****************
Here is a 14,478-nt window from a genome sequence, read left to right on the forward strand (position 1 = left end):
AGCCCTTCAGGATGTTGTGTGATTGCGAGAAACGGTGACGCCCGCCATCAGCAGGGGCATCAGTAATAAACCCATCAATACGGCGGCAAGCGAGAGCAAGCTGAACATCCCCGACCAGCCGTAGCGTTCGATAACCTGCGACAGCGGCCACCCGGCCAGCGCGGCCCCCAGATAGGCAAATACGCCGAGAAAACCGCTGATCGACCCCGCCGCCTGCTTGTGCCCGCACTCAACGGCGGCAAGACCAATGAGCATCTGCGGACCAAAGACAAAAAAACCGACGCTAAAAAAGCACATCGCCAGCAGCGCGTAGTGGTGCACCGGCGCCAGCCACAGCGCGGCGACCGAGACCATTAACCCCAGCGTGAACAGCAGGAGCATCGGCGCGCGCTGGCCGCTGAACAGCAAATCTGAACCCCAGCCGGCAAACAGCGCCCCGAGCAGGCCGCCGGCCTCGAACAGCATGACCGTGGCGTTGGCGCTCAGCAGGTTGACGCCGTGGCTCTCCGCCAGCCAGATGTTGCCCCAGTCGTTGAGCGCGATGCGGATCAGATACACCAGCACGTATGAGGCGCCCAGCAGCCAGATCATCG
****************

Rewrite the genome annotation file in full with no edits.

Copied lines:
Here is a 14,478-nt window from a genome sequence, read left to right on the forward strand (position 1 = left end):
AGCCCTTCAGGATGTTGTGTGATTGCGAGAAACGGTGACGCCCGCCATCAGCAGGGGCATCAGTAATAAACCCATCAATACGGCGGCAAGCGAGAGCAAGCTGAACATCCCCGACCAGCCGTAGCGTTCGATAACCTGCGACAGCGGCCACCCGGCCAGCGCGGCCCCCAGATAGGCAAATACGCCGAGAAAACCGCTGATCGACCCCGCCGCCTGCTTGTGCCCGCACTCAACGGCGGCAAGACCAATGAGCATCTGCGGACCAAAGACAAAAAAACCGACGCTAAAAAAGCACATCGCCAGCAGCGCGTAGTGGTGCACCGGCGCCAGCCACAGCGCGGCGACCGAGACCATTAACCCCAGCGTGAACAGCAGGAGCATCGGCGCGCGCTGGCCGCTGAACAGCAAATCTGAACCCCAGCCGGCAAACAGCGCCCCGAGCAGGCCGCCGGCCTCGAACAGCATGACCGTGGCGTTGGCGCTCAGCAGGTTGACGCCGTGGCTCTCCGCCAGCCAGATGTTGCCCCAGTCGTTGAGCGCGATGCGGATCAGATACACCAGCACGTATGAGGCGCCCAGCAGCCAGATCATCG